The Transformation of European Politics, 1763-1848

By Paul W. Schroeder | Go to book overview

6
From Pressburg to Tilsit, 1806-1807

If the Revolutionary and Napoleonic Wars are seen in the usual way, as a series of attempts to defeat France and restore a balance of power in Europe, 1806-7 brought nothing new. All that happened essentially was the revival of the Third Coalition in a different form, leading to more battles, another Napoleonic victory, and a further expansion of his empire. But if the real story, as this book argues, is the transformation of international politics during this era; if this change required a long, painful process of learning from hard experience; and if what needed to be learned was less how to defeat France than how to construct a peaceful Europe and a stable international system on a new basis, then this period emerges as an important stage in the learning process, in which there were some set-backs but also some irreversible progress.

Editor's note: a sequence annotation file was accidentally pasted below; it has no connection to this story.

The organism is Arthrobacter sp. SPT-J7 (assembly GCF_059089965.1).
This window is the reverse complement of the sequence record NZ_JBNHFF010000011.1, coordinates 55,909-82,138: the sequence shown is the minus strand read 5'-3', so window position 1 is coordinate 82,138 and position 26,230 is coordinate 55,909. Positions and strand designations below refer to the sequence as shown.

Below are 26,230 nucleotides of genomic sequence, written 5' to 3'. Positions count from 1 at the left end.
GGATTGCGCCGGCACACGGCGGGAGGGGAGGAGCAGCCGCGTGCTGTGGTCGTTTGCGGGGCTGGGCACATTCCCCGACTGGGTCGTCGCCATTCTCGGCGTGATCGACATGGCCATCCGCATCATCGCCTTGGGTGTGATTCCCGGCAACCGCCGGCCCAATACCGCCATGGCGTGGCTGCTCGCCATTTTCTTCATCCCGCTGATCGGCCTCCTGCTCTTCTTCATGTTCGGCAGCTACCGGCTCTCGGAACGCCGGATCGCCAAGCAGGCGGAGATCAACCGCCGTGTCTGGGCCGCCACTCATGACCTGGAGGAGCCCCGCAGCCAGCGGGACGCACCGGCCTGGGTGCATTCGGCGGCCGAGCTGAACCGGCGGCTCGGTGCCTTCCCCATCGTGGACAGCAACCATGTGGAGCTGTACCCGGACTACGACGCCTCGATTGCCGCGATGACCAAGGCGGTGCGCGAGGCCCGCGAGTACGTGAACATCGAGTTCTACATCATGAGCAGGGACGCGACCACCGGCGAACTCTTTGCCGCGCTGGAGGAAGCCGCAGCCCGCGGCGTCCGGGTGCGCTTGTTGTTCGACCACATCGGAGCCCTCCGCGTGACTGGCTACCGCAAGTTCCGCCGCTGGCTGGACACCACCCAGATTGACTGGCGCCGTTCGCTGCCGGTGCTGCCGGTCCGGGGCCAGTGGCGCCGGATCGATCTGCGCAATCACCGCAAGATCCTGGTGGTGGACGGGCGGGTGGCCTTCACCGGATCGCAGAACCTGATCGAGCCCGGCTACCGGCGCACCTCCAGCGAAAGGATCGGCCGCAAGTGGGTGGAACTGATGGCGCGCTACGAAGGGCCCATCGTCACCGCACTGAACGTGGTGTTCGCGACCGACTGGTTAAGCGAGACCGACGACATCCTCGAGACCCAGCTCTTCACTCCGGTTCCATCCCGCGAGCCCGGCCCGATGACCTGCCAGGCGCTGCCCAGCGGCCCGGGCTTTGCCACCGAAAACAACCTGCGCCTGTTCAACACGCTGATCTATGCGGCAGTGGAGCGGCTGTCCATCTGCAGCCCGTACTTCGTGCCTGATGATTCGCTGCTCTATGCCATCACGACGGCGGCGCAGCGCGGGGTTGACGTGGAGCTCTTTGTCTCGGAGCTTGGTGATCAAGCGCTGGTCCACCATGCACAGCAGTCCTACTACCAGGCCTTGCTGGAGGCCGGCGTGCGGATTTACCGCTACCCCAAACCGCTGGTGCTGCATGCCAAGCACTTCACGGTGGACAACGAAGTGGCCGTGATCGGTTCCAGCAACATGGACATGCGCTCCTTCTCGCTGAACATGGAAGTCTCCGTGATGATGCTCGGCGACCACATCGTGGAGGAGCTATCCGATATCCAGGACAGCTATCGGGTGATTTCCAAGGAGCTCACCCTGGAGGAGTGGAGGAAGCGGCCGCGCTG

Some states had already learned various lessons by 1806. The smaller states directly in France's path, having learned the futility of resisting France and the folly of accepting help from other powers, chose to collaborate with the former. Austria had begun to learn from its repeated defeats not only that military victory, gains in power and territory, and useful great-power alliances were extremely hard to obtain, but also that, even if obtained, they might not solve its security problem. Some Austrians already recognized the need for a broader, more political solution, some sort of guaranteed joint security arrangement for all of Central Europe as an intermediary sphere, in which Prussia should be Austria's partner rather than its enemy and the smaller independent states in Italy and Germany Austria's associates rather than its satellites and victims. Gaining this insight, however, was one thing, implementing it quite another. Prussia, though still trying to play the balance-of-power game between the two sides, had become all too aware of its dangers. Like Austria, it wanted stable partners in an independent European centre, and could not see how to get them. Britain and Russia had so far learned little more than to appreciate somewhat better France's strengths and their

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